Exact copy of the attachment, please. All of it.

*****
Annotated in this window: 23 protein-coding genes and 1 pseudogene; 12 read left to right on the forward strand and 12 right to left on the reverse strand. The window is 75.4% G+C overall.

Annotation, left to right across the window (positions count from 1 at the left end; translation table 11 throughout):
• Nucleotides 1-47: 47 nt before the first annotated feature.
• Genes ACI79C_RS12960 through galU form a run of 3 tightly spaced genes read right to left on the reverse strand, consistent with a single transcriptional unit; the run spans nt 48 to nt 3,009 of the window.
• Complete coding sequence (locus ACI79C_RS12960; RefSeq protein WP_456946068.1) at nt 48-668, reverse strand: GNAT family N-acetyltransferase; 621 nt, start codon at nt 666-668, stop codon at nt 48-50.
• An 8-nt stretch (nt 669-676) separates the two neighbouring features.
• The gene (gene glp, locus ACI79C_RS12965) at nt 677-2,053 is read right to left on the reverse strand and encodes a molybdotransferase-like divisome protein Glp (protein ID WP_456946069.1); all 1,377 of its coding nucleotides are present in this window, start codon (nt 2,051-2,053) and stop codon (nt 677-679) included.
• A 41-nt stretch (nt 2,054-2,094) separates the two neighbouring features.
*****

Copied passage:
Annotated in this window: 23 protein-coding genes and 1 pseudogene; 12 read left to right on the forward strand and 12 right to left on the reverse strand. The window is 75.4% G+C overall.

Annotation, left to right across the window (positions count from 1 at the left end; translation table 11 throughout):
• Nucleotides 1-47: 47 nt before the first annotated feature.
• Genes ACI79C_RS12960 through galU form a run of 3 tightly spaced genes read right to left on the reverse strand, consistent with a single transcriptional unit; the run spans nt 48 to nt 3,009 of the window.
• Complete coding sequence (locus ACI79C_RS12960; RefSeq protein WP_456946068.1) at nt 48-668, reverse strand: GNAT family N-acetyltransferase; 621 nt, start codon at nt 666-668, stop codon at nt 48-50.
• An 8-nt stretch (nt 669-676) separates the two neighbouring features.
• The gene (gene glp, locus ACI79C_RS12965) at nt 677-2,053 is read right to left on the reverse strand and encodes a molybdotransferase-like divisome protein Glp (protein ID WP_456946069.1); all 1,377 of its coding nucleotides are present in this window, start codon (nt 2,051-2,053) and stop codon (nt 677-679) included.
• A 41-nt stretch (nt 2,054-2,094) separates the two neighbouring features.